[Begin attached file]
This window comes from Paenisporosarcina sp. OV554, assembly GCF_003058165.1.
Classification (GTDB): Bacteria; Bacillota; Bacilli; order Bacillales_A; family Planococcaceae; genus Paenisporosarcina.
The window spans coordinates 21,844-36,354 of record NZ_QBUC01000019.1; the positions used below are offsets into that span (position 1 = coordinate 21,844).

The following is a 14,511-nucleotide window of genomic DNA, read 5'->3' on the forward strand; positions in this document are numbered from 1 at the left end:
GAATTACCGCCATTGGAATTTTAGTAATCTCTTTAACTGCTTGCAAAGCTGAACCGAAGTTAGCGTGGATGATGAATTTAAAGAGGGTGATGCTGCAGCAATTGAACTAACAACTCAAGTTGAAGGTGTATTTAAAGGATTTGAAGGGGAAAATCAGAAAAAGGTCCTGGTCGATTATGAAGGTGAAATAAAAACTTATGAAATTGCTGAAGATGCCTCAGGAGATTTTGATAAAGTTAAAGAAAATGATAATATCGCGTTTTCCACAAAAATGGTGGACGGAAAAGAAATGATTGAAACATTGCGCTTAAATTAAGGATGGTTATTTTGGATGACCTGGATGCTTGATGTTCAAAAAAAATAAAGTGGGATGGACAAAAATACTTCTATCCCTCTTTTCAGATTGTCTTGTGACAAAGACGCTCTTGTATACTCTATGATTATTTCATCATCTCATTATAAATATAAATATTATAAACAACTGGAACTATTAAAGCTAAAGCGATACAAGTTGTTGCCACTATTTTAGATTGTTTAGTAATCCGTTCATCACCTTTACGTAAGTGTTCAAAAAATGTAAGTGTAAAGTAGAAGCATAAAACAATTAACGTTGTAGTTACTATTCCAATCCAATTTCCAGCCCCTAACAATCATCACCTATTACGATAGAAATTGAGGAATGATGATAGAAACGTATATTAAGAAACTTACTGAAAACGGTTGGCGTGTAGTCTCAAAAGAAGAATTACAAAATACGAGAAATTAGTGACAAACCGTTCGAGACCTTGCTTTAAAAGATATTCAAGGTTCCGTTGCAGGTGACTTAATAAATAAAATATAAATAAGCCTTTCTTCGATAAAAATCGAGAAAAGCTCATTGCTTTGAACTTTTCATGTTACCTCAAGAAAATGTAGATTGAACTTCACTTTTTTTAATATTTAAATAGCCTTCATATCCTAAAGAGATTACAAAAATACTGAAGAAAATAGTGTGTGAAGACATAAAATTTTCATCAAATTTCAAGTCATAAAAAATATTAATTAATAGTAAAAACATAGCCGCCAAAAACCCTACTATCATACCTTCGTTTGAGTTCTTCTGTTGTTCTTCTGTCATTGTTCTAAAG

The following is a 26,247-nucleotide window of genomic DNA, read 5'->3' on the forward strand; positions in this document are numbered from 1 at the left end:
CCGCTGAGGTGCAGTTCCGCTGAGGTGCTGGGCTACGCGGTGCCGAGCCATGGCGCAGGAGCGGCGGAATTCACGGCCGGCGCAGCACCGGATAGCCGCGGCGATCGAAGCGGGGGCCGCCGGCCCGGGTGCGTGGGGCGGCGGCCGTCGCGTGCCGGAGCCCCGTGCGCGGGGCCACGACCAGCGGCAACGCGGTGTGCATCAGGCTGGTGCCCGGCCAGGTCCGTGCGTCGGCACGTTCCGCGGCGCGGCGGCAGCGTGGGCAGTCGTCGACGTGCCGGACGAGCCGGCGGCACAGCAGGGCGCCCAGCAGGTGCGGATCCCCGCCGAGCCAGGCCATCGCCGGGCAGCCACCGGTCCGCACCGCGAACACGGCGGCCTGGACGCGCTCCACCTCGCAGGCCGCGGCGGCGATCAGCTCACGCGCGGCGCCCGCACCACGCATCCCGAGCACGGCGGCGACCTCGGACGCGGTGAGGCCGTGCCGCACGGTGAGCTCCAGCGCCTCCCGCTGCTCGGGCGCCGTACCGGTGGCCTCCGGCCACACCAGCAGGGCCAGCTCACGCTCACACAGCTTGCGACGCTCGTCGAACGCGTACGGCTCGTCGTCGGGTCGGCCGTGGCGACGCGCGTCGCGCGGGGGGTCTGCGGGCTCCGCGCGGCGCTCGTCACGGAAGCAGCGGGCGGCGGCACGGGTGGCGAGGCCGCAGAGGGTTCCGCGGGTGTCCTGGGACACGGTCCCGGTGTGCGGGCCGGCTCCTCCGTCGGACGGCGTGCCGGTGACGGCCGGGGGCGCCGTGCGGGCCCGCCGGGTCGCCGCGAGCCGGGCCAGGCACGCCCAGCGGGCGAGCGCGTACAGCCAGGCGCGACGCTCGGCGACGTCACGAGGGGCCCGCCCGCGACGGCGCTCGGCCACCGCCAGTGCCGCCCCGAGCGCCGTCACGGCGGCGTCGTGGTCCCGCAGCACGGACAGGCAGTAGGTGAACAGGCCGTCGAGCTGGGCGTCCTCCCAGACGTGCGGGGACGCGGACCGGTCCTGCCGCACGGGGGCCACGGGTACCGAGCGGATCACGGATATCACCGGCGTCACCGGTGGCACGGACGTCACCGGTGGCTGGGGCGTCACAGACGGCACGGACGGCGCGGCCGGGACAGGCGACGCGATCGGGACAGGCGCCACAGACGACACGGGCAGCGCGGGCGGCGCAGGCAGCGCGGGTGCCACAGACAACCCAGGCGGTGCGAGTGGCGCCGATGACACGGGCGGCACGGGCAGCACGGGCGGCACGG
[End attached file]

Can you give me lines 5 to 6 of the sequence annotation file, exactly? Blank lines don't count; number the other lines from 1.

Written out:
GAATTACCGCCATTGGAATTTTAGTAATCTCTTTAACTGCTTGCAAAGCTGAACCGAAGTTAGCGTGGATGATGAATTTAAAGAGGGTGATGCTGCAGCAATTGAACTAACAACTCAAGTTGAAGGTGTATTTAAAGGATTTGAAGGGGAAAATCAGAAAAAGGTCCTGGTCGATTATGAAGGTGAAATAAAAACTTATGAAATTGCTGAAGATGCCTCAGGAGATTTTGATAAAGTTAAAGAAAATGATAATATCGCGTTTTCCACAAAAATGGTGGACGGAAAAGAAATGATTGAAACATTGCGCTTAAATTAAGGATGGTTATTTTGGATGACCTGGATGCTTGATGTTCAAAAAAAATAAAGTGGGATGGACAAAAATACTTCTATCCCTCTTTTCAGATTGTCTTGTGACAAAGACGCTCTTGTATACTCTATGATTATTTCATCATCTCATTATAAATATAAATATTATAAACAACTGGAACTATTAAAGCTAAAGCGATACAAGTTGTTGCCACTATTTTAGATTGTTTAGTAATCCGTTCATCACCTTTACGTAAGTGTTCAAAAAATGTAAGTGTAAAGTAGAAGCATAAAACAATTAACGTTGTAGTTACTATTCCAATCCAATTTCCAGCCCCTAACAATCATCACCTATTACGATAGAAATTGAGGAATGATGATAGAAACGTATATTAAGAAACTTACTGAAAACGGTTGGCGTGTAGTCTCAAAAGAAGAATTACAAAATACGAGAAATTAGTGACAAACCGTTCGAGACCTTGCTTTAAAAGATATTCAAGGTTCCGTTGCAGGTGACTTAATAAATAAAATATAAATAAGCCTTTCTTCGATAAAAATCGAGAAAAGCTCATTGCTTTGAACTTTTCATGTTACCTCAAGAAAATGTAGATTGAACTTCACTTTTTTTAATATTTAAATAGCCTTCATATCCTAAAGAGATTACAAAAATACTGAAGAAAATAGTGTGTGAAGACATAAAATTTTCATCAAATTTCAAGTCATAAAAAATATTAATTAATAGTAAAAACATAGCCGCCAAAAACCCTACTATCATACCTTCGTTTGAGTTCTTCTGTTGTTCTTCTGTCATTGTTCTAAAG

The following is a 26,247-nucleotide window of genomic DNA, read 5'->3' on the forward strand; positions in this document are numbered from 1 at the left end: